• EntityNotFoundException.java – Exception class for throwing the not found exception when the entity is not present in the database. The exception class is annotated with the HTTP 404 error response code
  • ProductDto.java – The mapper class will be used for creating the response structure and during the update operation in order to receive the request body from the user
  • ProductResponse.java – The mapper class which will be used for creating the response structure at the service layer

3.3.1 Implementation/Main class

Add the following code to the main class to bootstrap the application from the main method. Always remember, the entry point of the spring boot application is the class containing @SpringBootApplication annotation and the static main method.

SpringDataJpaAuditingApplication.java

package com.springboot.jpa.auditing;

import org.springframework.boot.SpringApplication;
import org.springframework.boot.autoconfigure.SpringBootApplication;

import lombok.extern.slf4j.Slf4j;

//lombok annotation
@Slf4j
//spring annotation
@SpringBootApplication
public class SpringDataJpaAuditingApplication {

	public static void main(String[] args) {
		SpringApplication.run(SpringDataJpaAuditingApplication.class, args);
		log.info("Spring boot and jpa auditing application");
	}
}

3.3.2 Auditing Entity class

The idea of this class is to provide attributes and columns for the table auditing. To have the auditing feature in the application we need to create a class that includes the following Spring JPA annotations: @CreatedBy, @CreatedDate, @LastModifiedBy, and @LastModifiedDate. To enable the auditing feature for any entity class we will need to extend this class and the entity class will be inherited with all the auditing related attributes defined in this class.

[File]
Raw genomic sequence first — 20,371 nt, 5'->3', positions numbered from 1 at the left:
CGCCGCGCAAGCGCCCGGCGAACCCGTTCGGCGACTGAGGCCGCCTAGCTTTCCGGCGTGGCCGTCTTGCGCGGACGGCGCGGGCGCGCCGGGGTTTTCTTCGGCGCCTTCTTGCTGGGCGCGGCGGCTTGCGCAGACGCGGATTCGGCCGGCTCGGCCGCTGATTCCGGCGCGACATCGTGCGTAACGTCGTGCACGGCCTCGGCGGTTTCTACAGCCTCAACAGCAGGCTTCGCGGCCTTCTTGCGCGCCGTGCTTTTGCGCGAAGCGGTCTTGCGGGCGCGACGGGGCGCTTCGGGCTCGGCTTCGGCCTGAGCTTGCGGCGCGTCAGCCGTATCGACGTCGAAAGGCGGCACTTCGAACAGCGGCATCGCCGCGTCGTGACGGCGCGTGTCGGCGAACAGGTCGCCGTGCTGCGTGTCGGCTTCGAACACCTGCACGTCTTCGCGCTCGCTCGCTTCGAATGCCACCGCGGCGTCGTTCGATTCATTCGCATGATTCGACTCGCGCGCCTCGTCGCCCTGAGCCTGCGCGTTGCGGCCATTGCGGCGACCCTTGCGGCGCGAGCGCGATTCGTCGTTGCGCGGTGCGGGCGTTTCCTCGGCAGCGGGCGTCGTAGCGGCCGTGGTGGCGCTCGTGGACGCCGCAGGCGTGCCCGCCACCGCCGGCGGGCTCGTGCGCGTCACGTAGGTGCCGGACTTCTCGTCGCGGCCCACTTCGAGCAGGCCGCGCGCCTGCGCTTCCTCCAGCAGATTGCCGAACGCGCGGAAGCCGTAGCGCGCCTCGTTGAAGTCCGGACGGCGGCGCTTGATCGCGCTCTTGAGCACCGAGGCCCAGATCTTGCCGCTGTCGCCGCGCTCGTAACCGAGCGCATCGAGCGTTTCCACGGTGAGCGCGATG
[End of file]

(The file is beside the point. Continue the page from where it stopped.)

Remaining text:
Auditable.java

package com.springboot.jpa.auditing.audit;

import lombok.Getter;
import lombok.Setter;
import org.springframework.data.annotation.CreatedBy;
import org.springframework.data.annotation.CreatedDate;
import org.springframework.data.annotation.LastModifiedBy;
import org.springframework.data.annotation.LastModifiedDate;
import org.springframework.data.jpa.domain.support.AuditingEntityListener;

import javax.persistence.*;
import java.util.Date;

//lombok annotations
@Getter
@Setter
//spring auditing annotations
//annotation designates a class whose mapping information is applied to the
//entities that inherit from it. A mapped superclass has no separate table defined
//for it
@MappedSuperclass
//specifies the callback listener classes to be used for an entity or mapped
//superclass
@EntityListeners(AuditingEntityListener.class)
public class Auditable<U> {

    //updatable flag helps to avoid the override of